You want the quarterback of your team to feel like Your Guy. But Rodgers is not Our Guy. He was Wisconsin’s Guy for about 15 years. Recently, it’s seemed like he’s nobody’s Guy but his own, as he’s been openly hostile toward management, media, and modern medicine. (A series of phrases I know only because of Aaron Rodgers: “darkness retreat,” “cancel culture casket,” “Shailene Woodley.”) The Jets have agreed to give up multiple draft picks and pay nearly $60 million for a 39-year-old quarterback in a league in which only one QB has ever succeeded past 40—I won’t say his name; this column is a safe space for Jets fans. And our new 39-year-old QB just played his worst season in about a decade, has spoken openly about wanting to retire, and may be playing only because of the aforementioned $60 million guarantee. And our new 39-year-old QB is, well, kind of a dick.

It doesn’t help that the Jets have been through nearly this exact scenario before, when the Jets traded for 38-year-old Packer legend Brett Favre in 2008. Favre played one disappointing season in New York, then retired, then unretired to play for a different team. We were told we were getting a franchise savior, and instead that season is most remembered for Favre sending a picture of his penis to a team employee.

There have been times lately when I have been like, “We don’t even need Aaron Rodgers,” as if I am not a fan of the New York Jets, the team with the longest active postseason drought in American pro sports, the team everybody makes fun of, the team with a list of humiliations longer than our successes.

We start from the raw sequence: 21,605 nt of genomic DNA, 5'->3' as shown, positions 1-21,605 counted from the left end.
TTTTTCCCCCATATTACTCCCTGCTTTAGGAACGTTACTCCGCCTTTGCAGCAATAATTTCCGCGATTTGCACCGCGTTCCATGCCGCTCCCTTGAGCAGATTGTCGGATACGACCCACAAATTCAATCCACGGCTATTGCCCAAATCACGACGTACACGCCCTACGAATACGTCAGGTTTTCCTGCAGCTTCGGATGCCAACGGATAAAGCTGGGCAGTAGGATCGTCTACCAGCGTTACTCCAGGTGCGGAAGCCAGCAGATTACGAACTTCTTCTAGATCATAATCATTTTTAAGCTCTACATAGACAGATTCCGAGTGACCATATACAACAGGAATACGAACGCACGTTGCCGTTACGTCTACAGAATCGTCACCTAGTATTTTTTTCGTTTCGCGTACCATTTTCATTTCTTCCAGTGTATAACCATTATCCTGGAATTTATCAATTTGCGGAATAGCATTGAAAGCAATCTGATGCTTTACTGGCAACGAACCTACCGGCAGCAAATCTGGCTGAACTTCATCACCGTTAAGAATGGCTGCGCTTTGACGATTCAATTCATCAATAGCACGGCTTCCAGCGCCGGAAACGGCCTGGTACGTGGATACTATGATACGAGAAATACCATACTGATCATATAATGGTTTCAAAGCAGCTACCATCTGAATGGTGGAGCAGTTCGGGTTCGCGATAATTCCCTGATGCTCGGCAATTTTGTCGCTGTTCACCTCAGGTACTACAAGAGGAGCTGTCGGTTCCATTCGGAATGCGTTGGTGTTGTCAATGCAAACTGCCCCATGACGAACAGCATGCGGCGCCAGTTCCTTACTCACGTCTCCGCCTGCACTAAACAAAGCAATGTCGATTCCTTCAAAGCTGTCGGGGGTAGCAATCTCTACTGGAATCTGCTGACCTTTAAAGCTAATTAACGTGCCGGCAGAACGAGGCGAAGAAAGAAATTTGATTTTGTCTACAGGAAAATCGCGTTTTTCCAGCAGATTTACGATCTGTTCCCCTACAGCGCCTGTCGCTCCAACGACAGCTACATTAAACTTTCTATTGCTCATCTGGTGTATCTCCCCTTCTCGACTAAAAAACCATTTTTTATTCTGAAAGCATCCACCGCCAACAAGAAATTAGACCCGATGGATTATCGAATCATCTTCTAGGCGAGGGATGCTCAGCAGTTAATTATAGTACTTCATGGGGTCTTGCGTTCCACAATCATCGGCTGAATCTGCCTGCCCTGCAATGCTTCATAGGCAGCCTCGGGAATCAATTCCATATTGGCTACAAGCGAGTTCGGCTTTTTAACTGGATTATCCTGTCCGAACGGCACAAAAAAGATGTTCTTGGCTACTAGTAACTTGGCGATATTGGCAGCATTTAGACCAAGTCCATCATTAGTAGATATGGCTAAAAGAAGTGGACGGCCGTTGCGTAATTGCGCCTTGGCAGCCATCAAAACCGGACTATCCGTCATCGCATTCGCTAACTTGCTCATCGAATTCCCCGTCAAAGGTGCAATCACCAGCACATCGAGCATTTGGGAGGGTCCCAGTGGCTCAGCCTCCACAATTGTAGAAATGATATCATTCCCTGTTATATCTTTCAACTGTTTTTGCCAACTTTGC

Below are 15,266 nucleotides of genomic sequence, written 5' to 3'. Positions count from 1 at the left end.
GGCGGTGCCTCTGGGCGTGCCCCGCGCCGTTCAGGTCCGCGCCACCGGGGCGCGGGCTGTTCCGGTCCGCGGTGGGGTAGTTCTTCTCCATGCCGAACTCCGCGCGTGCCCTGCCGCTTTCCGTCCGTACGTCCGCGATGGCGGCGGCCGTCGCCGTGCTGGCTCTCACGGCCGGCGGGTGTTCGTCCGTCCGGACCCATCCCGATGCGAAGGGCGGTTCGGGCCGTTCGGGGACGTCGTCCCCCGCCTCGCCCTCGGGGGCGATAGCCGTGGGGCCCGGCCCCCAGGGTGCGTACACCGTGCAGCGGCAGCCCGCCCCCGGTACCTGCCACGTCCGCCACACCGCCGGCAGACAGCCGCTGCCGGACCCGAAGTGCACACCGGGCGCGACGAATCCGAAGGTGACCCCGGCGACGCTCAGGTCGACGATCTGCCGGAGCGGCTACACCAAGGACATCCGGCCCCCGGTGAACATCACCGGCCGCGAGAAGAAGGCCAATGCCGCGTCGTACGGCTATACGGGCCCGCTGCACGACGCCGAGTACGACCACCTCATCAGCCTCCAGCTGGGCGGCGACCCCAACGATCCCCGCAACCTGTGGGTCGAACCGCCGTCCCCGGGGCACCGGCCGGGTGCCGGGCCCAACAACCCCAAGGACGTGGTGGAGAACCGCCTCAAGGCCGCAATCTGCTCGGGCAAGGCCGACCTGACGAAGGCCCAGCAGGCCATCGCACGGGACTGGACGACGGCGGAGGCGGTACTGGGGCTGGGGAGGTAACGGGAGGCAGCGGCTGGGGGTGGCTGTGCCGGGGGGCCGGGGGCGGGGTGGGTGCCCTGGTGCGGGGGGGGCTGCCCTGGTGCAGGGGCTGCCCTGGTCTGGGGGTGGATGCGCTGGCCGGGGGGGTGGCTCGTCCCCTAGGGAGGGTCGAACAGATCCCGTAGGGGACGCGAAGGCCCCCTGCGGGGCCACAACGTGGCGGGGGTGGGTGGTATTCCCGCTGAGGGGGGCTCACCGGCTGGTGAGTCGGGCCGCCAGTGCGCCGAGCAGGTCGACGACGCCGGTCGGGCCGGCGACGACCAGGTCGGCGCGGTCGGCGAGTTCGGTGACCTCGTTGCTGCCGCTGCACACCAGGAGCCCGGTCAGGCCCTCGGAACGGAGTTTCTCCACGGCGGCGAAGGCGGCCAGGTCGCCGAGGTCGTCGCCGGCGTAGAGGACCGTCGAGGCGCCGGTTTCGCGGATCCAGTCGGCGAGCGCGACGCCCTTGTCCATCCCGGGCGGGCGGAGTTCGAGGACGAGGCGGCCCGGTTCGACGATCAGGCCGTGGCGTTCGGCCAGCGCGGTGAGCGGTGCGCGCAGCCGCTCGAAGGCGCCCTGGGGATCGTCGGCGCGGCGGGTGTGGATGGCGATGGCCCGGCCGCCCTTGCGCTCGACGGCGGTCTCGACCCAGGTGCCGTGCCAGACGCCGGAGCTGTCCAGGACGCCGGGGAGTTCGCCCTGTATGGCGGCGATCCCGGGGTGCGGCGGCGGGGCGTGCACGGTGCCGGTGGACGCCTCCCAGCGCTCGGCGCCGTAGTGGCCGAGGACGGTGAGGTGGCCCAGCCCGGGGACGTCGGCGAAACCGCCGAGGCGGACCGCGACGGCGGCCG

And then I look at the roster.

The Jets have been a puzzle with one missing piece—and in the NFL, quarterback might as well be the only piece. The 2022 Jets probably would have made the playoffs with, like, the NFL’s fourth-best backup QB as the starter. Instead they had Wilson, Mike White, Joe Flacco, and Chris Streveler. They were fourth in points allowed and fourth worst in points scored. After their 7-4 start, I began wondering whether the Jets were actually good this year. They responded by finishing the season on a six-game losing streak, including three games in which they failed to score a touchdown.

For all the Jets’ failed attempts to draft a franchise quarterback, GM Joe Douglas has been incredibly good at finding talent basically everywhere else. Last year New York became the became the third team in NFL history to have the NFL’s offensive and defensive rookies of the year in the same season, wide receiver Garrett Wilson and cornerback Sauce Gardner, respectively. The defense has almost no weak spots, the offensive line is solid, and the team is loaded with young, talented skill-position players.

The Jets’ dreams of watching a young quarterback develop into a star have failed time and time again—but if they didn’t get a quarterback right now, they’d risk watching an entire roster fail to capitalize on their development. So maybe Aaron Rodgers doesn’t have to be Our Guy. This team is full of Our Guys. He just has to help them shine.